And so, God declares man and woman together. And after the fall, sex is still supposed to be good. In fact, in Genesis 4:1 Adam makes love to Eve (seriously, it says that).

But the sexiness of the Bible appears in the oft skipped and misinterpreted book Song of Songs.

In short, Song of Songs is a love poem. It’s an epic poem about two lovers who are encouraged to love one another by their friends. It is a poem about two loves who so desperately want to be together that they seek each other out in the city late at night. It’s filled with sexual imagery (pomegranates and flowers are used here). They describe the beauty they see in one another. They describe their sexual desire for one another as much as they describe their intimacy with one another that goes beyond sex.

I am my beloved’s and my beloved is mine; he browses among the lilies.” Song of Songs 6:3

There is a deep connection between the lovers. The man is a shepherd. Simple. Hard working. Yet deeply loved by his love. She is seen as the best of the daughters of Jerusalem. She is willing to be beaten in the city streets at night in her desire to seek out her love. She also is experienced in love. That is, she has wisdom to impart to others who seek love.

Daughters of Jerusalem, I charge you: Do not arouse or awaken love until it so desires.” Song of Songs 8:4

Love is more than just a feeling. It is deeper. It goes fuller. It is intimate and it is deep as any country well.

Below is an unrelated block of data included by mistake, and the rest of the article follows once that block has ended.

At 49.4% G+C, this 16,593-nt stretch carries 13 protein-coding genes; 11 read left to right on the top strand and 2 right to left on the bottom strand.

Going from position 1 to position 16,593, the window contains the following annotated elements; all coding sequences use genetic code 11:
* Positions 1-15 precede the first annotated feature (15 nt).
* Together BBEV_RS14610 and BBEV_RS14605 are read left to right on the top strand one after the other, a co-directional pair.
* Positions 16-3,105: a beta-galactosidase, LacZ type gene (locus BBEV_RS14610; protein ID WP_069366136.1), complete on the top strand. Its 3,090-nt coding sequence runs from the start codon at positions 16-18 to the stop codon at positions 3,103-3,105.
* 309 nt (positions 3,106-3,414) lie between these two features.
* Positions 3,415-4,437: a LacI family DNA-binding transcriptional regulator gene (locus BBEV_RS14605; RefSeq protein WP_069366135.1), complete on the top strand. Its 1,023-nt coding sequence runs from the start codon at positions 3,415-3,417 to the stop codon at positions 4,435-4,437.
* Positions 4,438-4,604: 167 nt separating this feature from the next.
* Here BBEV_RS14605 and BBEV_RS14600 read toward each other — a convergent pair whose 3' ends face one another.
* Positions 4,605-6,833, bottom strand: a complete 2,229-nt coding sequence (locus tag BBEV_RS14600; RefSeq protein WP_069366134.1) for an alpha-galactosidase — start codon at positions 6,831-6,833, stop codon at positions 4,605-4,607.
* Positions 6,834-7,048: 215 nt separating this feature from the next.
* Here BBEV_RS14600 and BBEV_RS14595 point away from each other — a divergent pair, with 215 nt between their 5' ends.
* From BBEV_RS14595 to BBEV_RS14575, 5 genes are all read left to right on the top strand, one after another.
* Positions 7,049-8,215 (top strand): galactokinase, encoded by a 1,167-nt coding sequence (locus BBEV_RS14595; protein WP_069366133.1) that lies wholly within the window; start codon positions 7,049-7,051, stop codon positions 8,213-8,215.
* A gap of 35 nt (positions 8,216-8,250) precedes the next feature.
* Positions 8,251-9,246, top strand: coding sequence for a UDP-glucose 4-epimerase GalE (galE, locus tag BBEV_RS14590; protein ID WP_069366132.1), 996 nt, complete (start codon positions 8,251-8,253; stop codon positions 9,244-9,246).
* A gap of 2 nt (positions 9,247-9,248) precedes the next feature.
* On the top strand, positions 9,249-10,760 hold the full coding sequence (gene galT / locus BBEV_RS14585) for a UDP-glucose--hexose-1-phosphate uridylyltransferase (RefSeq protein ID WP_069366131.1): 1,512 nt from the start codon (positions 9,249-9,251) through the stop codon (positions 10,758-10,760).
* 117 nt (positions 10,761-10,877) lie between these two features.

Now, one thing Song of Songs isn’t. It isn’t a description of God’s love for us or Jesus’ love for the church. That just makes it creepy and weird. It isn’t allegory. It is poetry. It is about a strong deep love we are to have with our partners in a covenantal relationship called marriage.

Years ago I knew a married couple who were in their 90’s. They had been married for 70 years. They were close. They were intimate. I doubt there was sex involved at that age. But more importantly, their love for one another ran deep. It ran so deep that when the husband died, part of the wife’s heart died that day as well. The intimacy that we are to have is to be greater than any sexual love has to offer. It is to be greater, deeper, fuller.

Now, the title of this post is a bit sensational and probably hasn’t delivered. But there is a sexiness in the Bible. Yes, Jesus speaks about marriage. Paul speaks about marriage and what sex is. But Song of Songs describes a deep love that is both sexy and goes beyond that even. In the love that we are allowed to have for our partners, we can have something so intimate that it goes beyond just words, it’s living poetry.